When Art Collier threw a cowboy hat through the hoop, it sparked good memories of rodeos, horseback riding and adventures during his childhood on the farm.
The cowboy hat toss was one of several activities held during rodeo week at Killam Health Centre. COVID-19 restrictions meant rehab assistant Kelby Erickson needed to get creative when she organized the second annual event for long-term care residents.
“A lot of the residents used to go to the rodeo every year or they know of someone who has been in the rodeo,” says Kelby. “I have been trying to make it fun, even though we are in a pandemic. Many of them come from that kind of background, and they really look forward to it.”
Activities included cow milking, target shooting, horse roping and line dancing. Residents were excited to participate, and they also enjoyed watching others take part.
“It brought back memories of watching the rodeos,” says Art, who has been living at Killam Health Centre since 2017. “We would sit on the bleachers and watch the mule races and chuck wagon races.”
Residents enjoy these creative activities, which are beneficial in many ways, says Cecilia Marion, senior director of operations for Youville Home and St. Joseph’s Auxiliary Hospital.
“In the long run, we know that any kind of activity is great medicine for your mental health,” says Cecilia. Research shows mental health and physical health can go hand in hand.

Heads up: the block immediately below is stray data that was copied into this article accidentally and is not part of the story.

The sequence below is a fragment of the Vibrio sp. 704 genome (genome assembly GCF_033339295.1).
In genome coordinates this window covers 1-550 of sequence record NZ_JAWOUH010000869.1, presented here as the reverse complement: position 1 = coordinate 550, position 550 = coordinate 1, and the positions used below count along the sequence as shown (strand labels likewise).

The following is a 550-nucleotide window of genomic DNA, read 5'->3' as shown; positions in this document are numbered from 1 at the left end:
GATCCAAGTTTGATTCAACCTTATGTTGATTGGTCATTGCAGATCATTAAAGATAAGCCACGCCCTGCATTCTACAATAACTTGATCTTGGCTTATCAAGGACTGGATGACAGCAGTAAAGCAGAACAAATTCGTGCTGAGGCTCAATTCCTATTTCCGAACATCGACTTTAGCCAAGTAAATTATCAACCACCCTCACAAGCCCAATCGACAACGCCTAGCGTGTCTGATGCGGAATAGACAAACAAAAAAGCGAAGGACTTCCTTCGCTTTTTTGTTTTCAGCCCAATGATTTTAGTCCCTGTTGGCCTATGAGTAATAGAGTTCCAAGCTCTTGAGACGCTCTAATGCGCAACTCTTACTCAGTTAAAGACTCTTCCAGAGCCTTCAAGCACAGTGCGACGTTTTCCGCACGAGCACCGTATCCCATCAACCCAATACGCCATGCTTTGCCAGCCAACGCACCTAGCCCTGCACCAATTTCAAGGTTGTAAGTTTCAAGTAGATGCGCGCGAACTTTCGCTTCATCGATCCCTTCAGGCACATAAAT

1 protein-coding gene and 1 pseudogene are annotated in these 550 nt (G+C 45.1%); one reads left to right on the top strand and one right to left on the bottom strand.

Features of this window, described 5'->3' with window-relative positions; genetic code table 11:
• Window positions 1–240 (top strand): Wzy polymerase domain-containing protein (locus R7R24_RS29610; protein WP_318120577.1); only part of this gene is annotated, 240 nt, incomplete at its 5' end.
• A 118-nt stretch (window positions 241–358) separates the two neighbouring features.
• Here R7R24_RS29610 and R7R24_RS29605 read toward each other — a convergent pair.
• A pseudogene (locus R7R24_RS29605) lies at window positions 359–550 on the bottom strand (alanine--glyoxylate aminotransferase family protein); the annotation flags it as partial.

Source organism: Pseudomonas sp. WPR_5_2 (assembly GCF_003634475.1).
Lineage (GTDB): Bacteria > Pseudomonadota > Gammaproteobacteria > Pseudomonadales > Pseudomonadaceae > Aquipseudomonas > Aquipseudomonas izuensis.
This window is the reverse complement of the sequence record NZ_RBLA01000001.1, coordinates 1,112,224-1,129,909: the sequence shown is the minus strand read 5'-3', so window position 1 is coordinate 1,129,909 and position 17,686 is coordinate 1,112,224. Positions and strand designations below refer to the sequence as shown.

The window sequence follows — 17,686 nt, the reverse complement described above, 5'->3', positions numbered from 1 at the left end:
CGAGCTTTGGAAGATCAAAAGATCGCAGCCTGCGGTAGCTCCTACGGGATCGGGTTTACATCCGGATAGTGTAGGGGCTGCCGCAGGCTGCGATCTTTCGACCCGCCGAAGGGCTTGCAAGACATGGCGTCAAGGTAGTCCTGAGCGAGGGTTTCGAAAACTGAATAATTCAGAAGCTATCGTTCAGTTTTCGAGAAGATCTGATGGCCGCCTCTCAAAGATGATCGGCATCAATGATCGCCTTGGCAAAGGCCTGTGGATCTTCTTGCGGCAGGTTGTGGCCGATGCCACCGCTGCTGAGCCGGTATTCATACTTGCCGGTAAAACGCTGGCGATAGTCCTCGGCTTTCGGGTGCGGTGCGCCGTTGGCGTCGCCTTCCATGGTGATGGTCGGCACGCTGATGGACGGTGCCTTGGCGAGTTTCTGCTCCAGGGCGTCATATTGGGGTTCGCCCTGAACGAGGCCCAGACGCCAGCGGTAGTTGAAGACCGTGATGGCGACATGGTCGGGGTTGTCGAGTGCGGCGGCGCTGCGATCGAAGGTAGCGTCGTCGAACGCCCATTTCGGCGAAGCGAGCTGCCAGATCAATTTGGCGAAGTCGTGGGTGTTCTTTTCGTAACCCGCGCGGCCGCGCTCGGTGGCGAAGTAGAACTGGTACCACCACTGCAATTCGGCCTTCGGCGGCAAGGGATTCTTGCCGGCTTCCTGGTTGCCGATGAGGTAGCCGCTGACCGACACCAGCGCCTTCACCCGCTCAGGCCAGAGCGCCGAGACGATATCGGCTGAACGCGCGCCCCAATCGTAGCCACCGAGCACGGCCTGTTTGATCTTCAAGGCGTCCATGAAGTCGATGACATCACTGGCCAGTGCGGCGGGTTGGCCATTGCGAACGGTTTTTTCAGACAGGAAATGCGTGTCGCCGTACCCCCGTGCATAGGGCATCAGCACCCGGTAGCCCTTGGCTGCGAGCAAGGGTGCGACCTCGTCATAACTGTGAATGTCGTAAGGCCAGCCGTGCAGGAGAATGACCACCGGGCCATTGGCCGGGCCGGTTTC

“Activity should be a priority because it keeps people physically and mentally well longer. As you age, and when you get into long-term care, your sense of independence can be stripped away from you because you often need someone to help you eat and get dressed. That affects your mental health in a negative way. Now if you can remain physically active, it can help you remain independent longer, helping your mental health as well.”
These benefits are why rehab assistants like Kelby go above and beyond to find fun activities to suit each resident.
“The residents laugh lots and are energetic when we do creative types of activities, and after they sleep better and are in a good mood. I even have some residents who tell their families not to call at certain times because they want to participate in the programs.”
This is why Kelby comes up with activities that interest each resident. She creates activities connected to their past occupation and their favourite sports or games and plans themed activities to match the holiday or season, helping the residents feel motivated to participate.
This rings true for recreation therapist Carolyn Rein at St. Joseph’s Auxiliary Hospital in Edmonton, who leads a gardening program during our summer months.
“Gardening involves lots of body movement. You set your own target rather than being told what to do, and residents get a sense of achievement because they work on the garden themselves,” says Carolyn. “We have people who won’t do anything else but gardening. There are so many mental and physical benefits that it makes it very worthwhile.”
Residents who can’t physically garden also enjoy the program since they can reminisce about their gardening experiences and exchange stories with one another. Once the garden is ready to harvest, the residents enjoy a meal made from the very vegetables they grew.
According to Cecilia, the social aspect of recreation therapy is very important for the residents' mental health.
“When we keep activities creative and get people in a group, there’s an immediate connection with the people they’re in the group with,” says Cecilia.
And this is one of Art’s favourite parts of rehab active therapy.
“I felt happy — I like doing activities with a group. I have always been a people person, and I like being with other people,” Art explains. “I like trying new things, and the activities make me feel relaxed and help me eat more. I really enjoyed the games.”
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